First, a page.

gut microbiome and buttermilk

Friday night, let’s talk gut microbiome!

 “These results are essential for disease studies. Parkinson’s disease, for example, is typically associated with a longer intestinal transit time, [Roots of Wellness Ayurveda comments: vata vitiation slows paristalsis, resulting in chronic constipation, which in turn vitiates vata further] which in turn impacts microbiota composition. So to study the microbiota in Parkinson’s disease [known as kampavata in Ayurveda], youneed to take that into account. These and many other observations can help scientists in their research into future therapies.” Jeroen Raes

A key factor in this study was the collaboration with the Dutch LifeLines study, which allowed the researchers to replicate their findings: more than 90% of the identified factors were also detected in the Dutch cohort. International collaborations like these are the key to advancing the field and speed up the path to developing gut flora-based drugs. “Replication makes our results much more robust,” Raes emphasizes. “Of course, we also found some differences between both cohorts. Believe it or not, but one of the important dietary covariates identified in the Dutch cohort was the consumption of buttermilk.”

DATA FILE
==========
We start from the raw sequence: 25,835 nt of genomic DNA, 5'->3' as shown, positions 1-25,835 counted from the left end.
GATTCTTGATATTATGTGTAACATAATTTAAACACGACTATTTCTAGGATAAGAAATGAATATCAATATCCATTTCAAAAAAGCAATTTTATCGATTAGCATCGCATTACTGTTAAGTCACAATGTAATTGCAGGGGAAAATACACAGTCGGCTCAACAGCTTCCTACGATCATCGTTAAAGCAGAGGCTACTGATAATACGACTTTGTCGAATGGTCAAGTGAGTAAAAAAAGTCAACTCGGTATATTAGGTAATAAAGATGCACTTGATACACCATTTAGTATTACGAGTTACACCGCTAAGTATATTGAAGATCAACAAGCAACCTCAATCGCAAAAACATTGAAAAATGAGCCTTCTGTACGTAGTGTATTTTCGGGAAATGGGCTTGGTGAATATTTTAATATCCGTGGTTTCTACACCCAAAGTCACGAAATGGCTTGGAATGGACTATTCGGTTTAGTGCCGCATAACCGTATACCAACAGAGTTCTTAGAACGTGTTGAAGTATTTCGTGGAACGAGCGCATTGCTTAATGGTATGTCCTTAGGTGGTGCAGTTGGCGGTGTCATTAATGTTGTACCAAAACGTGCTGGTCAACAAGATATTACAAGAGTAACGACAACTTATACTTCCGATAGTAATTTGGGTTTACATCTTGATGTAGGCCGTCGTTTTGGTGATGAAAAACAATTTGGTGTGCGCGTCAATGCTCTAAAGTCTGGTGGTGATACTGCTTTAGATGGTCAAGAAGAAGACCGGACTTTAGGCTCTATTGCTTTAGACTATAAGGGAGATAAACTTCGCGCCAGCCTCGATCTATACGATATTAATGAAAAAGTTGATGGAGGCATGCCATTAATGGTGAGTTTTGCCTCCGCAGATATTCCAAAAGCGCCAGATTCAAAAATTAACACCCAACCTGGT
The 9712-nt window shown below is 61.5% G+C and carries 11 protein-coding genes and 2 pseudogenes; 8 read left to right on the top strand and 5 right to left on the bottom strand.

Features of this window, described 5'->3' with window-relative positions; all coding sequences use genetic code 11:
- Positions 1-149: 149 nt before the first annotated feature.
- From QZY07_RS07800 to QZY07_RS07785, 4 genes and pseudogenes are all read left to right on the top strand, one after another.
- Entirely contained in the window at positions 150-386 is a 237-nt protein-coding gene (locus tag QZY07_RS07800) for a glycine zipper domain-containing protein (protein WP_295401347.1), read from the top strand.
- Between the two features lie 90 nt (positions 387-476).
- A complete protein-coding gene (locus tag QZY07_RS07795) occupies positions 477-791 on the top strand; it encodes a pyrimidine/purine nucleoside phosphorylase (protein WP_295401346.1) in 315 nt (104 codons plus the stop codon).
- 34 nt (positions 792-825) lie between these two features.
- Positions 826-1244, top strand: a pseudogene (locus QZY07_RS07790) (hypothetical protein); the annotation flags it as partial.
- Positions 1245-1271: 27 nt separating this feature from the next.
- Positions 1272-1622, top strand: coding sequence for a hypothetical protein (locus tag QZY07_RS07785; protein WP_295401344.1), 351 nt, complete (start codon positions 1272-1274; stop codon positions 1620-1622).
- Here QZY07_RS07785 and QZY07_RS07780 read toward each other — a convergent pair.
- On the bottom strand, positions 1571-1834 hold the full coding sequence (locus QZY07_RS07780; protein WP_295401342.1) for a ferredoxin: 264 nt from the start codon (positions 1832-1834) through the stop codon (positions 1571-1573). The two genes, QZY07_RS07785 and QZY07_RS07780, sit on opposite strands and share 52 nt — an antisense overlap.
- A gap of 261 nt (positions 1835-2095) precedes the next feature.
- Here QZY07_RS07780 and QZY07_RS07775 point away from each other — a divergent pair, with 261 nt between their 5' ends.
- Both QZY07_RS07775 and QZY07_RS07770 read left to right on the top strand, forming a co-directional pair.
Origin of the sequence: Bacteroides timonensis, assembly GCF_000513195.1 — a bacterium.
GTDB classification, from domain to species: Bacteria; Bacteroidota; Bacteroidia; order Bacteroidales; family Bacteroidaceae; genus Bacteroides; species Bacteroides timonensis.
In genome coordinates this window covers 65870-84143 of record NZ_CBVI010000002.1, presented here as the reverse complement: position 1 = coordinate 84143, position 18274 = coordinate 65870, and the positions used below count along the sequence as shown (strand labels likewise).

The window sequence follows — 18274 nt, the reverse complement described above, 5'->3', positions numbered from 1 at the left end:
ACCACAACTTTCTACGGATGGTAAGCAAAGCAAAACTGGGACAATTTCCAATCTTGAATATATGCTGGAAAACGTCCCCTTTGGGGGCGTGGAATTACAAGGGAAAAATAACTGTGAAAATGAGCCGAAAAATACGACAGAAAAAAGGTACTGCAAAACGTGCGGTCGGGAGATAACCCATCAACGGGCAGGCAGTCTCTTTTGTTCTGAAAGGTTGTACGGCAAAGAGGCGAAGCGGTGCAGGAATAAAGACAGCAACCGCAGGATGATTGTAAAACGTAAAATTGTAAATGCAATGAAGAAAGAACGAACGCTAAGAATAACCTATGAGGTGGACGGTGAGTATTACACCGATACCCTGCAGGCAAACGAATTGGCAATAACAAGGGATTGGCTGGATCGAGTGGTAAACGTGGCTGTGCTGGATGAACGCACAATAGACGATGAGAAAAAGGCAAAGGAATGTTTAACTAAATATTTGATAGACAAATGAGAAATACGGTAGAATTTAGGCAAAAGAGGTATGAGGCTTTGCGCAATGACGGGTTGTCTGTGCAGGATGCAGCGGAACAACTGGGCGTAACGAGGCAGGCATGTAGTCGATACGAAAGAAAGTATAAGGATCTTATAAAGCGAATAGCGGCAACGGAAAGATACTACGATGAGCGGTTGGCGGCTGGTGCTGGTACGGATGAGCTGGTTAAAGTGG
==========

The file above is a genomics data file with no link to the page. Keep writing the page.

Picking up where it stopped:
"He who uses takra daily does not suffer from diseases, and diseases cured by takra do not recur; just as amrita [divine nectar] is for the gods, takra [buttermilk] is to humans.” – Bhavaprakasha 6.7

“He who uses takra daily does not suffer from diseases, and diseases cured by takra do not recur; just as amrita [divine nectar] is for the gods, takra [buttermilk] is to humans.”
– Bhavaprakasha 6.7

Known as takra in Sanskrit, buttermilk, or the liquid byproduct after making cultured butter, is considered sacred and life giving in Ayurvedic literature: “He who uses takra daily does not suffer from diseases, and diseases cured by takra do not recur; just as amrita [divine nectar] is for the gods, takra is to humans.”

– Bhavaprakasha Chpt 6.7

Read more from KU Leuven: World’s first populatation-level microbiome study reveals links between lifestyle and gut flora

 

 

Comments are closed.

Visit Us On TwitterVisit Us On FacebookCheck Our Feed